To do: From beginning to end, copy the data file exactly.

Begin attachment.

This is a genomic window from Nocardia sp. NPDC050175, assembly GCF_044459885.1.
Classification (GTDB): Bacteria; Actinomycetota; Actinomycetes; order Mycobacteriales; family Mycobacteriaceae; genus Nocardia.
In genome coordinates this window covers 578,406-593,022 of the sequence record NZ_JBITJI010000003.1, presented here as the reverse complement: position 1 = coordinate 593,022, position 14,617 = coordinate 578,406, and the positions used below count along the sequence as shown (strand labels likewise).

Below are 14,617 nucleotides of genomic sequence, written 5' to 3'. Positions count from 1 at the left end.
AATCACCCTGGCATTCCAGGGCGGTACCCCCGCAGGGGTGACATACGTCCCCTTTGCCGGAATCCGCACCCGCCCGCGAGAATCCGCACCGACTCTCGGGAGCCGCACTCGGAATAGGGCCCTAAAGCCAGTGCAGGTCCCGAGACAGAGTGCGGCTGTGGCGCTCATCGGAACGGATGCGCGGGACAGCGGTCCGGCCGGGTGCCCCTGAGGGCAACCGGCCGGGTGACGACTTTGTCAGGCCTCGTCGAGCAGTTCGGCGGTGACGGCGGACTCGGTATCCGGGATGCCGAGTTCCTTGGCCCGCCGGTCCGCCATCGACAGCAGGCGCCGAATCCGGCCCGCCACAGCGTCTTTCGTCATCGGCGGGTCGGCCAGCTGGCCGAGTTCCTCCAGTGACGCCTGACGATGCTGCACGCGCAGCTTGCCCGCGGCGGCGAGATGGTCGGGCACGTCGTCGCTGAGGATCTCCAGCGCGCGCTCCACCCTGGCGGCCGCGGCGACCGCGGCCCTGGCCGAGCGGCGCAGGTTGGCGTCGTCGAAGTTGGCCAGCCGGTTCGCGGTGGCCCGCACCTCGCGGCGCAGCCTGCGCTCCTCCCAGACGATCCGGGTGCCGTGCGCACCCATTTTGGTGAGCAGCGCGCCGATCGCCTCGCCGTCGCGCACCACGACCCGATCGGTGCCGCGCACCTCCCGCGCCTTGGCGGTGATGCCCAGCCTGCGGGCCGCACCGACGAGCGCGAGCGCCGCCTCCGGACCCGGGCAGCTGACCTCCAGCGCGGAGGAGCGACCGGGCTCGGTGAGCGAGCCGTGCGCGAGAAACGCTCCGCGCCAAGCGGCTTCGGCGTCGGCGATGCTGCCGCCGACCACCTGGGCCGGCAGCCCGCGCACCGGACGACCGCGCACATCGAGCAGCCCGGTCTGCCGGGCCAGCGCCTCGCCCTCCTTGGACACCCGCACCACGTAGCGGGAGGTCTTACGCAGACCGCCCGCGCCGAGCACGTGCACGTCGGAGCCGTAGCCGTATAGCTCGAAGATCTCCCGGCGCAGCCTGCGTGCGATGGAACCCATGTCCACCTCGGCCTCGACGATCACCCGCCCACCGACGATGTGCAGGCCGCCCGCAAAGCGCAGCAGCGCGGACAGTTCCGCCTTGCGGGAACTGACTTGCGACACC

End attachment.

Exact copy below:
This is a genomic window from Nocardia sp. NPDC050175, assembly GCF_044459885.1.
Classification (GTDB): Bacteria; Actinomycetota; Actinomycetes; order Mycobacteriales; family Mycobacteriaceae; genus Nocardia.
In genome coordinates this window covers 578,406-593,022 of the sequence record NZ_JBITJI010000003.1, presented here as the reverse complement: position 1 = coordinate 593,022, position 14,617 = coordinate 578,406, and the positions used below count along the sequence as shown (strand labels likewise).

Below are 14,617 nucleotides of genomic sequence, written 5' to 3'. Positions count from 1 at the left end.
AATCACCCTGGCATTCCAGGGCGGTACCCCCGCAGGGGTGACATACGTCCCCTTTGCCGGAATCCGCACCCGCCCGCGAGAATCCGCACCGACTCTCGGGAGCCGCACTCGGAATAGGGCCCTAAAGCCAGTGCAGGTCCCGAGACAGAGTGCGGCTGTGGCGCTCATCGGAACGGATGCGCGGGACAGCGGTCCGGCCGGGTGCCCCTGAGGGCAACCGGCCGGGTGACGACTTTGTCAGGCCTCGTCGAGCAGTTCGGCGGTGACGGCGGACTCGGTATCCGGGATGCCGAGTTCCTTGGCCCGCCGGTCCGCCATCGACAGCAGGCGCCGAATCCGGCCCGCCACAGCGTCTTTCGTCATCGGCGGGTCGGCCAGCTGGCCGAGTTCCTCCAGTGACGCCTGACGATGCTGCACGCGCAGCTTGCCCGCGGCGGCGAGATGGTCGGGCACGTCGTCGCTGAGGATCTCCAGCGCGCGCTCCACCCTGGCGGCCGCGGCGACCGCGGCCCTGGCCGAGCGGCGCAGGTTGGCGTCGTCGAAGTTGGCCAGCCGGTTCGCGGTGGCCCGCACCTCGCGGCGCAGCCTGCGCTCCTCCCAGACGATCCGGGTGCCGTGCGCACCCATTTTGGTGAGCAGCGCGCCGATCGCCTCGCCGTCGCGCACCACGACCCGATCGGTGCCGCGCACCTCCCGCGCCTTGGCGGTGATGCCCAGCCTGCGGGCCGCACCGACGAGCGCGAGCGCCGCCTCCGGACCCGGGCAGCTGACCTCCAGCGCGGAGGAGCGACCGGGCTCGGTGAGCGAGCCGTGCGCGAGAAACGCTCCGCGCCAAGCGGCTTCGGCGTCGGCGATGCTGCCGCCGACCACCTGGGCCGGCAGCCCGCGCACCGGACGACCGCGCACATCGAGCAGCCCGGTCTGCCGGGCCAGCGCCTCGCCCTCCTTGGACACCCGCACCACGTAGCGGGAGGTCTTACGCAGACCGCCCGCGCCGAGCACGTGCACGTCGGAGCCGTAGCCGTATAGCTCGAAGATCTCCCGGCGCAGCCTGCGTGCGATGGAACCCATGTCCACCTCGGCCTCGACGATCACCCGCCCACCGACGATGTGCAGGCCGCCCGCAAAGCGCAGCAGCGCGGACAGTTCCGCCTTGCGGGAACTGACTTGCGACACC